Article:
The vote by the House of Representatives to pass H.R. 277, “The American Health Care Reform Act” violated the law. The law was passed without Congressional Budget Office (CBO) “scoring” estimates of the bill’s costs and impacts. The bill was simply rushed to a vote before the CBO scoring could be done.
Notably, similar scoring on the prior version of the bill in March found that 24 million would lose health insurance, a blockbuster determination that turned public opinion against that bill compelling Republicans to pull it from the floor and cancel the scheduled vote on it. This time around, the Republicans were “smart” enough to not allow such a backlash as they railroaded the Bill’s passage before any such inconvenient scoring by the CBO could occur.
However, such scoring is required by law. Section 308 of the Congressional Budget and Impoundment Control Act of 1974 mandates that the report to Congress for any bill providing an increase or decrease in tax revenue or tax expenditures “shall contain” the CBO estimates of how the bill effect the budget.
Sec. 308. [2 U.S.C. 639] (a) Reports on Legislation
Providing New Budget Authority or Providing an Increase or
Decrease in Revenues or Tax Expenditures.--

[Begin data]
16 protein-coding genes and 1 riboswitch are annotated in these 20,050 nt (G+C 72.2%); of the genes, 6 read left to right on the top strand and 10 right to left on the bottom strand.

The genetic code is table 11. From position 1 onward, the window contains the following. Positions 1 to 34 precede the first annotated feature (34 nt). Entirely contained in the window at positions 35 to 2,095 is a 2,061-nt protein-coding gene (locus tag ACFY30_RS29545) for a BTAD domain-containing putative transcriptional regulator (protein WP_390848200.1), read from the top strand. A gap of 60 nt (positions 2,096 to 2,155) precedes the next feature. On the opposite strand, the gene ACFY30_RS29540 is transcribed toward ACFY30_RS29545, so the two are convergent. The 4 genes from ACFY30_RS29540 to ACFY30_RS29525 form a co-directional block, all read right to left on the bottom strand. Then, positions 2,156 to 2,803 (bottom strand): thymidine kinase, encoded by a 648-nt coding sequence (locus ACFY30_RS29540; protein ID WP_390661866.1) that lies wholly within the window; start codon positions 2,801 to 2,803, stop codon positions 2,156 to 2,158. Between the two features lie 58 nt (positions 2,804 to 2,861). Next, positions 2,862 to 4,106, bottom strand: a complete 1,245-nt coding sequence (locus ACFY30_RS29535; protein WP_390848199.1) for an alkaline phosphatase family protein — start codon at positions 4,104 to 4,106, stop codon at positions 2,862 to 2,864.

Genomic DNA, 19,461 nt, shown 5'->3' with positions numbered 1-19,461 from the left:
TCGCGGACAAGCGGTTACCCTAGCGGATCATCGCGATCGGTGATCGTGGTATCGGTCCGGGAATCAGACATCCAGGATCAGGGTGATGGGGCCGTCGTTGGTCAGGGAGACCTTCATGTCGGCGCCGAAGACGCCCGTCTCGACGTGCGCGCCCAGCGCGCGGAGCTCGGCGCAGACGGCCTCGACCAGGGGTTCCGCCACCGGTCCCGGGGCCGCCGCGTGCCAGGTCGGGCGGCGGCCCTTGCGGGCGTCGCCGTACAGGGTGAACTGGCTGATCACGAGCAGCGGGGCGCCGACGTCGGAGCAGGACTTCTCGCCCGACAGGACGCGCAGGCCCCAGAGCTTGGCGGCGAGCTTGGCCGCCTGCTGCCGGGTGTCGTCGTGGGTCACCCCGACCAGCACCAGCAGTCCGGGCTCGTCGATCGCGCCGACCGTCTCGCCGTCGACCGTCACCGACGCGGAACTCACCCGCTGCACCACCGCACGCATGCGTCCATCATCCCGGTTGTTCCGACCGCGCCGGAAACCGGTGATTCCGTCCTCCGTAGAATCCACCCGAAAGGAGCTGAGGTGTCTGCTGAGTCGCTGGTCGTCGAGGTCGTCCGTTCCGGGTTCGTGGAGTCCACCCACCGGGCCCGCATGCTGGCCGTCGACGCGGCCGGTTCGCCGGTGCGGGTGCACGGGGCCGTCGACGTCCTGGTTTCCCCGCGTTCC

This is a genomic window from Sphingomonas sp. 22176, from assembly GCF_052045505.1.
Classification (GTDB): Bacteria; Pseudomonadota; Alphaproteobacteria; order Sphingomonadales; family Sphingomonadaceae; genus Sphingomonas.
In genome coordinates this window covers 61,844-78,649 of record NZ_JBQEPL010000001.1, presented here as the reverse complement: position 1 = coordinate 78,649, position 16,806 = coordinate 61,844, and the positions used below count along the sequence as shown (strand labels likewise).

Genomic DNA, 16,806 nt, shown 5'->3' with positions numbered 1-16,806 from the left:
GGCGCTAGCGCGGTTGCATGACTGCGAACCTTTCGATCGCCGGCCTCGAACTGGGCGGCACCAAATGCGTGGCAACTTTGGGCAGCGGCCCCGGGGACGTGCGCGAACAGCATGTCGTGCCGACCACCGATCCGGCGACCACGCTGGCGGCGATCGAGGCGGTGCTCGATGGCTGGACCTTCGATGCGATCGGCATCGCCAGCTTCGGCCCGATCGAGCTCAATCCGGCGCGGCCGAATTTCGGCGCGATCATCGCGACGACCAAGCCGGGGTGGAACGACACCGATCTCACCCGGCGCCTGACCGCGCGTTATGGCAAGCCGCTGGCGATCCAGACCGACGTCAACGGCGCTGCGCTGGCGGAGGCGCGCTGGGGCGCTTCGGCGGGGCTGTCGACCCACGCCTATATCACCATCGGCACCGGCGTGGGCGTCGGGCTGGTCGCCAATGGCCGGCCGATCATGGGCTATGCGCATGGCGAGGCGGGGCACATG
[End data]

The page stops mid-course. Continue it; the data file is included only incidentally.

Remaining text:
(1) Whenever a committee of either House reports to
its House a bill or joint resolution, or committee
amendment thereto, providing new budget authority
(other than continuing appropriations) or providing an
increase or decrease in revenues or tax expenditures
for a fiscal year (or fiscal years), the report
accompanying that bill or joint resolution shall
contain a statement, or the committee shall make
available such a statement in the case of an approved
committee amendment which is not reported to its House,
prepared after consultation with the Director of the
Congressional Budget Office--
(A) comparing the levels in such measure to
the appropriate allocations in the reports
submitted under section 302(b) for the most
recently agreed to concurrent resolution on the
budget for such fiscal year (or fiscal years);
(B) containing a projection by the
Congressional Budget Office of how such measure
will affect the levels of such budget
authority, budget outlays, revenues, or tax
expenditures under existing law for such fiscal
year (or fiscal years) and each of the four
ensuing fiscal years, if timely submitted
before such report is filed; and
(C) containing an estimate by the
Congressional Budget Office of the level of new
budget authority for assistance to State and
local governments provided by such measure, if
timely submitted before such report is filed.
The bill eliminates various taxes associated with current law (e.g. the tax penalty for not purchasing insurance) and thereby provides for a decrease in tax revenues. We know that. We don’t know how much because Republicans broke the law by not allowing the CBO to score the bill.